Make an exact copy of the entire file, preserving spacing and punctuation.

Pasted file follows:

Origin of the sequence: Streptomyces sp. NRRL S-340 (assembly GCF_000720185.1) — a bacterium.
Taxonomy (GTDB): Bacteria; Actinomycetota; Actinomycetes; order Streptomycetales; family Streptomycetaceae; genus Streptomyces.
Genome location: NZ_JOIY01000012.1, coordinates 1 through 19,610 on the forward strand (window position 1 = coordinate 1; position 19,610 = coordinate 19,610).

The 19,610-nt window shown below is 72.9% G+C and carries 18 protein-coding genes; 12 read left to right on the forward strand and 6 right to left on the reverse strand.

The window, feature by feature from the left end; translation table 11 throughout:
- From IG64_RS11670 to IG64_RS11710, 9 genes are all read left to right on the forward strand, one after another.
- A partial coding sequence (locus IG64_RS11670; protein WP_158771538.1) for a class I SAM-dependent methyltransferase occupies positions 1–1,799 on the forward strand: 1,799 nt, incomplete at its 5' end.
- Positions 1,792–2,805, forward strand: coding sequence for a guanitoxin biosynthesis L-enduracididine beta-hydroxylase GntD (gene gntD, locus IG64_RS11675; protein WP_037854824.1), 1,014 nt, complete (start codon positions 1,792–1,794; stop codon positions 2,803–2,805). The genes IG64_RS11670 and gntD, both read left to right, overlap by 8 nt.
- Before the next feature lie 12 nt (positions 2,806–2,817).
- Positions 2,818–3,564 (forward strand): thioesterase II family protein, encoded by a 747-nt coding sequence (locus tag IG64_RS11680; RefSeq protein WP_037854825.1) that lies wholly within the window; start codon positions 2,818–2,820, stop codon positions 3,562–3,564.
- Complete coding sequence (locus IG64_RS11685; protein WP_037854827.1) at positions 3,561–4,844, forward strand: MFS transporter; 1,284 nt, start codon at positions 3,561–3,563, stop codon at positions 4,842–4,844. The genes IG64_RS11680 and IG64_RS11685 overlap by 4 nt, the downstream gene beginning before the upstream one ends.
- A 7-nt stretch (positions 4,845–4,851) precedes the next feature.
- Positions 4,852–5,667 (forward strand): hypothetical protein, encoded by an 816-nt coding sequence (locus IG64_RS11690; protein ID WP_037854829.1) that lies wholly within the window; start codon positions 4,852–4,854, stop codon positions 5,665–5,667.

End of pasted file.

Origin of the sequence: Streptomyces sp. NRRL S-340 (assembly GCF_000720185.1) — a bacterium.
Taxonomy (GTDB): Bacteria; Actinomycetota; Actinomycetes; order Streptomycetales; family Streptomycetaceae; genus Streptomyces.
Genome location: NZ_JOIY01000012.1, coordinates 1 through 19,610 on the forward strand (window position 1 = coordinate 1; position 19,610 = coordinate 19,610).

The 19,610-nt window shown below is 72.9% G+C and carries 18 protein-coding genes; 12 read left to right on the forward strand and 6 right to left on the reverse strand.

The window, feature by feature from the left end; translation table 11 throughout:
- From IG64_RS11670 to IG64_RS11710, 9 genes are all read left to right on the forward strand, one after another.
- A partial coding sequence (locus IG64_RS11670; protein WP_158771538.1) for a class I SAM-dependent methyltransferase occupies positions 1–1,799 on the forward strand: 1,799 nt, incomplete at its 5' end.
- Positions 1,792–2,805, forward strand: coding sequence for a guanitoxin biosynthesis L-enduracididine beta-hydroxylase GntD (gene gntD, locus IG64_RS11675; protein WP_037854824.1), 1,014 nt, complete (start codon positions 1,792–1,794; stop codon positions 2,803–2,805). The genes IG64_RS11670 and gntD, both read left to right, overlap by 8 nt.
- Before the next feature lie 12 nt (positions 2,806–2,817).
- Positions 2,818–3,564 (forward strand): thioesterase II family protein, encoded by a 747-nt coding sequence (locus tag IG64_RS11680; RefSeq protein WP_037854825.1) that lies wholly within the window; start codon positions 2,818–2,820, stop codon positions 3,562–3,564.
- Complete coding sequence (locus IG64_RS11685; protein WP_037854827.1) at positions 3,561–4,844, forward strand: MFS transporter; 1,284 nt, start codon at positions 3,561–3,563, stop codon at positions 4,842–4,844. The genes IG64_RS11680 and IG64_RS11685 overlap by 4 nt, the downstream gene beginning before the upstream one ends.
- A 7-nt stretch (positions 4,845–4,851) precedes the next feature.
- Positions 4,852–5,667 (forward strand): hypothetical protein, encoded by an 816-nt coding sequence (locus IG64_RS11690; protein ID WP_037854829.1) that lies wholly within the window; start codon positions 4,852–4,854, stop codon positions 5,665–5,667.